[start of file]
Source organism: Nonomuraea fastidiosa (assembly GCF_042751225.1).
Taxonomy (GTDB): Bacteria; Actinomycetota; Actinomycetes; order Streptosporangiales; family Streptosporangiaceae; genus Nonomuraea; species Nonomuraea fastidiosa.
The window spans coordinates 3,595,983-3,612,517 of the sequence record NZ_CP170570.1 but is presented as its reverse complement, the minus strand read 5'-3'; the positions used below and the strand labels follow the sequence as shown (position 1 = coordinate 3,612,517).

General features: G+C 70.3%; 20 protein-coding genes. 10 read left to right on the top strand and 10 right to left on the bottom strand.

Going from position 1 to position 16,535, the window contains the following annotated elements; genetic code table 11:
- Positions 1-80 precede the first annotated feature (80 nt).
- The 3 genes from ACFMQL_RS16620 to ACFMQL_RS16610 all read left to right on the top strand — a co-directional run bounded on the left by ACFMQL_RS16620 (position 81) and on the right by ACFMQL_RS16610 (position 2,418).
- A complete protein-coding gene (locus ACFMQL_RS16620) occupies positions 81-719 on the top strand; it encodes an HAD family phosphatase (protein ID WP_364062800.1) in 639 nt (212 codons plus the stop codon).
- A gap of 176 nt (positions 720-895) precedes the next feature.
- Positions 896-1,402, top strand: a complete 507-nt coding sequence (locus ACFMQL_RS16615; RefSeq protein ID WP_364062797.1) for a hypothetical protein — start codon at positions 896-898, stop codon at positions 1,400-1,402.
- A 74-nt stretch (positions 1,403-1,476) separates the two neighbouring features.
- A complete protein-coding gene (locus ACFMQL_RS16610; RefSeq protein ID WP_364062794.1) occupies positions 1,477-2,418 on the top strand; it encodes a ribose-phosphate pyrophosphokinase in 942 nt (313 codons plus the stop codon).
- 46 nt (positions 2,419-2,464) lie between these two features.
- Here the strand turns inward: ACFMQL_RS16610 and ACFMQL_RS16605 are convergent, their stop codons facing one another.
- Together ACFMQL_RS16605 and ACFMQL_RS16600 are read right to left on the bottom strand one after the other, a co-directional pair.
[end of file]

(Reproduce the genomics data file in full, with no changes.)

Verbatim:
Source organism: Nonomuraea fastidiosa (assembly GCF_042751225.1).
Taxonomy (GTDB): Bacteria; Actinomycetota; Actinomycetes; order Streptosporangiales; family Streptosporangiaceae; genus Nonomuraea; species Nonomuraea fastidiosa.
The window spans coordinates 3,595,983-3,612,517 of the sequence record NZ_CP170570.1 but is presented as its reverse complement, the minus strand read 5'-3'; the positions used below and the strand labels follow the sequence as shown (position 1 = coordinate 3,612,517).

General features: G+C 70.3%; 20 protein-coding genes. 10 read left to right on the top strand and 10 right to left on the bottom strand.

Going from position 1 to position 16,535, the window contains the following annotated elements; genetic code table 11:
- Positions 1-80 precede the first annotated feature (80 nt).
- The 3 genes from ACFMQL_RS16620 to ACFMQL_RS16610 all read left to right on the top strand — a co-directional run bounded on the left by ACFMQL_RS16620 (position 81) and on the right by ACFMQL_RS16610 (position 2,418).
- A complete protein-coding gene (locus ACFMQL_RS16620) occupies positions 81-719 on the top strand; it encodes an HAD family phosphatase (protein ID WP_364062800.1) in 639 nt (212 codons plus the stop codon).
- A gap of 176 nt (positions 720-895) precedes the next feature.
- Positions 896-1,402, top strand: a complete 507-nt coding sequence (locus ACFMQL_RS16615; RefSeq protein ID WP_364062797.1) for a hypothetical protein — start codon at positions 896-898, stop codon at positions 1,400-1,402.
- A 74-nt stretch (positions 1,403-1,476) separates the two neighbouring features.
- A complete protein-coding gene (locus ACFMQL_RS16610; RefSeq protein ID WP_364062794.1) occupies positions 1,477-2,418 on the top strand; it encodes a ribose-phosphate pyrophosphokinase in 942 nt (313 codons plus the stop codon).
- 46 nt (positions 2,419-2,464) lie between these two features.
- Here the strand turns inward: ACFMQL_RS16610 and ACFMQL_RS16605 are convergent, their stop codons facing one another.
- Together ACFMQL_RS16605 and ACFMQL_RS16600 are read right to left on the bottom strand one after the other, a co-directional pair.